September 2000

The Amazing Melba Seibold


by Joseph RADDER

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We met Melba Seibold this past June at Coordinated Care’s Prime Time Awards reception, where she was recognized as a past award recipient. I regret not having met her sooner for she is truly an amazing person.

When Melba Seibold was teaching music at Cleveland Hill Elementary School there was a disastrous fire at the school in 1954. Several children died in the fire, but Melba Seibold put self-preservation aside and helped save the lives of 24 children. Now, 46 years later, she still suffers from the smoke inhalation and burns experienced in the fire. She has had surgery eight times and still bears the scars of her burns.

Constantly smiling in spite of her pain, Melba credits her cheerful outlook to the fact that she’s always working with people...helping others wherever she can. “They give me so much love,” she says. Obviously, the people she helps are returning the love she gives them.

Melba Seibold retired from teaching in 1960 to be with her husband, Richard Seibold, full-time. Twenty-one years her senior, Richard had been her music teacher at Bennett High School.

After Melba’s retirement and during Richard’s senior years, they traveled extensively in the United States, Alaska and Europe. He was doing research on his Swiss ancestry. “Accounts of some of our trips to Switzerland read like detective stories,” she says.

By 1980, Richard’s health required more care than a disabled Melba was able to give him and so he was admitted to the Niagara Lutheran Home and Rehab Center. He received such great care there that Melba was moved to do what she could to help the home. They were short of pianists at the time, so she substituted at all the home’s music services. Soon the Lutheran home administrators asked her to be their permanent organist. It wasn’t long before she saw other opportunities to help. She started sing-alongs and programs at the home and was soon asked to go to other nursing homes to lead the singing, a request she responded to cheerfully.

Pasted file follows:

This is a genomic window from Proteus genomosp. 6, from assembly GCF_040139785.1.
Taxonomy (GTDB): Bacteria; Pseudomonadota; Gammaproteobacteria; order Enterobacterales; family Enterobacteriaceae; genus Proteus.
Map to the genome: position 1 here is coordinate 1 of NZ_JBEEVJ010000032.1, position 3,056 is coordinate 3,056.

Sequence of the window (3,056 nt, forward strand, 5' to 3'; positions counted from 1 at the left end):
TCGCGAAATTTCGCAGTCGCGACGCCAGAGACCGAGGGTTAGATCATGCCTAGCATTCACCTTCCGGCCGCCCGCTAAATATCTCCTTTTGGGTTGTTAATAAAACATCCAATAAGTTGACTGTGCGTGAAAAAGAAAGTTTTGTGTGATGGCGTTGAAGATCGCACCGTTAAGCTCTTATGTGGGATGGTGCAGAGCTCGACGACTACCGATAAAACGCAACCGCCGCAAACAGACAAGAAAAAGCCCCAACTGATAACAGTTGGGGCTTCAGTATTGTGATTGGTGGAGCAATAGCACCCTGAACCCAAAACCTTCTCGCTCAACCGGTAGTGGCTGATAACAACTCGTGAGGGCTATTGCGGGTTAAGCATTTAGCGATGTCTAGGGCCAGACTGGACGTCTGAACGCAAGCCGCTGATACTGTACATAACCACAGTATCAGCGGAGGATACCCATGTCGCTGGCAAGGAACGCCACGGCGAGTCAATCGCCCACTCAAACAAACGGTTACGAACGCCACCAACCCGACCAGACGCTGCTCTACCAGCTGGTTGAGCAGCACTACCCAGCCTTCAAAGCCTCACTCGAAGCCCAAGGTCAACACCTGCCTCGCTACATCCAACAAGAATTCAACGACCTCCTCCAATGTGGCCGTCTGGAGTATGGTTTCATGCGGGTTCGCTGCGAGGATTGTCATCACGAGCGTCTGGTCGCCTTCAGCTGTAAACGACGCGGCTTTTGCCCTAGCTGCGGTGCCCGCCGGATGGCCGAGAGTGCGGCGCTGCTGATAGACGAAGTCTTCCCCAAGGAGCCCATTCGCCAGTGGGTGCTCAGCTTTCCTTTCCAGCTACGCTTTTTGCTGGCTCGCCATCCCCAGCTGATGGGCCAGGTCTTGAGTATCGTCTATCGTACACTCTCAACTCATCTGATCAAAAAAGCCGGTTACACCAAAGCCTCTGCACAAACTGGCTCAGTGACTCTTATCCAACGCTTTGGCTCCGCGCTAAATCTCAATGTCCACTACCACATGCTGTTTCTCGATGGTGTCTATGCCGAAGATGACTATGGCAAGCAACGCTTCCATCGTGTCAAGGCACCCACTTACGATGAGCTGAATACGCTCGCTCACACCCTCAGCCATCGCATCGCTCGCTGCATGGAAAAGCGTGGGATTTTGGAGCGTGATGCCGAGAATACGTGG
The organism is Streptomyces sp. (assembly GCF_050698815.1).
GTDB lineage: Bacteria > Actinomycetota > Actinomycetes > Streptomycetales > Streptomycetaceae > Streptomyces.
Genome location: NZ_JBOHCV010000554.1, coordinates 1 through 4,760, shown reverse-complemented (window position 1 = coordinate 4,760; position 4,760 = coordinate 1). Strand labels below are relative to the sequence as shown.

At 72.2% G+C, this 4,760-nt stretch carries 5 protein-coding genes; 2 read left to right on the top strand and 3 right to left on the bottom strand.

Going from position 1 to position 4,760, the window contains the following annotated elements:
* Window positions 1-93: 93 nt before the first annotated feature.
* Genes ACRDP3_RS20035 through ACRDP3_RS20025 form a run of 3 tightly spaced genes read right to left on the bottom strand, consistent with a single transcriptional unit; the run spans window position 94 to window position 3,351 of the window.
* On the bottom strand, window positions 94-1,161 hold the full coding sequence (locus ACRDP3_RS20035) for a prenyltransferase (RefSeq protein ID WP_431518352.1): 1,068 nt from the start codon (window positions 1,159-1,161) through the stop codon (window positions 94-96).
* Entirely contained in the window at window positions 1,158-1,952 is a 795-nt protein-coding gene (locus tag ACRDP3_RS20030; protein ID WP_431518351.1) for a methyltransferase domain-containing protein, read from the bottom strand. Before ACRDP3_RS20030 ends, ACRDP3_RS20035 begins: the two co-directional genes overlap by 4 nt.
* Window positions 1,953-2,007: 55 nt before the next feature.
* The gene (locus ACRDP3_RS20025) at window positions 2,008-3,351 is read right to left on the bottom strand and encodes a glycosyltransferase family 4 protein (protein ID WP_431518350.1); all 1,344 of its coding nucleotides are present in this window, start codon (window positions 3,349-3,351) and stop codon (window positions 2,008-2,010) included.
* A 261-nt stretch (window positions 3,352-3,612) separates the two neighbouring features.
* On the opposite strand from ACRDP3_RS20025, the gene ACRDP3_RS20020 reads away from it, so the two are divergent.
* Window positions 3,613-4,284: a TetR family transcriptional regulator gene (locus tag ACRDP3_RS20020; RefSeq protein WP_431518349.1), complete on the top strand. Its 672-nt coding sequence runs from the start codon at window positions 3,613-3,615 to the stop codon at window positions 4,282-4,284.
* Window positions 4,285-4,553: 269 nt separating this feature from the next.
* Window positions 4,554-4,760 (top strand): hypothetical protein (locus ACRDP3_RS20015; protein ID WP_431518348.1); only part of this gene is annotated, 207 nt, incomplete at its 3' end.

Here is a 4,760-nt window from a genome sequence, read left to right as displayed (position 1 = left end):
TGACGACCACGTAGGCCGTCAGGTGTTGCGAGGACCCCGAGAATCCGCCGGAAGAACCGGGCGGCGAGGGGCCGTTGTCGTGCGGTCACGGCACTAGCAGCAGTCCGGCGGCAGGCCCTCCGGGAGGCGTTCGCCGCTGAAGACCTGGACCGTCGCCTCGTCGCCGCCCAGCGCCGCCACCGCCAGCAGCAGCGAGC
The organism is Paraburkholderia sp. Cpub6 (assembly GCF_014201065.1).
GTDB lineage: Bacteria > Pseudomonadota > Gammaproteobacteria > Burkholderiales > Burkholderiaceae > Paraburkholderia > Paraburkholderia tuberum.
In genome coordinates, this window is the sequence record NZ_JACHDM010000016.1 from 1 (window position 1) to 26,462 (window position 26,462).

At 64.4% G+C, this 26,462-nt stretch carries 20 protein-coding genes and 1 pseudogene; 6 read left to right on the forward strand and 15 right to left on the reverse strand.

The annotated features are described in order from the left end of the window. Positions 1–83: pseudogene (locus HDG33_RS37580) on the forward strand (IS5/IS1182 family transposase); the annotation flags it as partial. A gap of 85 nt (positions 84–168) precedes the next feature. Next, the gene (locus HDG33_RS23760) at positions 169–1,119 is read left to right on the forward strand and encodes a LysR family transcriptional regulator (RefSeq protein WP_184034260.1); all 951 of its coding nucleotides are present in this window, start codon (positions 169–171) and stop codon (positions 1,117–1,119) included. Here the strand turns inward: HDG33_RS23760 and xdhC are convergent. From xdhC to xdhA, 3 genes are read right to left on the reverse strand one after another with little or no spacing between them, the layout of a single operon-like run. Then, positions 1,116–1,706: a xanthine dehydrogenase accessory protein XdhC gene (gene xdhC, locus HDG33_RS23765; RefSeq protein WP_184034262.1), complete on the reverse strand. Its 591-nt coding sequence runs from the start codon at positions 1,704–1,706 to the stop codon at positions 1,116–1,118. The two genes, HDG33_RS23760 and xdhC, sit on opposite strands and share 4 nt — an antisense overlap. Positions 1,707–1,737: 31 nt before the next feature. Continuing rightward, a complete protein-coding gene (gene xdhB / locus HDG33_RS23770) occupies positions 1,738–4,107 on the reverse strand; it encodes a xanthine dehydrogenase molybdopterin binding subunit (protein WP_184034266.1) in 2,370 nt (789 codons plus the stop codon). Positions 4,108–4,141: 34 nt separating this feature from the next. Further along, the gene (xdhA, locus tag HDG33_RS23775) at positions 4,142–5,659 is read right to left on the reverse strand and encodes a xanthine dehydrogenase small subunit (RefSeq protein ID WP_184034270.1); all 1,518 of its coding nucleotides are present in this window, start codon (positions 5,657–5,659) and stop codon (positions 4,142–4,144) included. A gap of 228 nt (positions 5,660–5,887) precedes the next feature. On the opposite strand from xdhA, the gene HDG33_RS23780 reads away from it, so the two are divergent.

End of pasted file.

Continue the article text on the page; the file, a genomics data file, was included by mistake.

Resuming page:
Eventually time took its toll and Melba was no longer able to continue this kind of activity. But that didn’t stop her from being a great friend to the Lutheran Church and its service to the aging. She had given large cash gifts, several organs, several pianos, two big busses to transport residents and air conditioning for the auditorium at the new GreenField Health and Rehabilitation Center. In return, the Lutheran Home Foundation has designated the auditorium at GreenField, The Melba Y. Seibold Chapel/Auditorium.

Over the summer months, she is frequently hostess to the Lutheran Home residents from GreenField and the Hager Street facility at her home in Bowmansville, where she puts on picnics on the spacious grounds. “That’s one reason we needed the buses,” she says “to bring the residents to my picnics.”

Needless to say, Melba Y. Seibold has received many awards and citations. One of these, which evokes a loving smile of pride is the George Washington Medal of Honor from the Freedoms Foundation at Valley Forge. She is quick to point out that Wilson Greatbatch of Clarence, inventor of the portable pacemaker, also received this award. Another award Melba Seibold received was the Friendship Award from the Niagara Lutheran Rehab Center. This November Melba will be honored by the National Society of Fund-Raising Executives when she receives their Philanthropist of the Year Award.

Asked about other memories, Melba told us she is currently writing a journal of 50 or 60 anecdotes from her life experience. She promised to share these with us for a future article.

Western New York in general and the Niagara Lutheran Rehab Centers in particular are fortunate indeed to be blessed with Melba Seibold.



Joseph Radder is a freelance writer.

 

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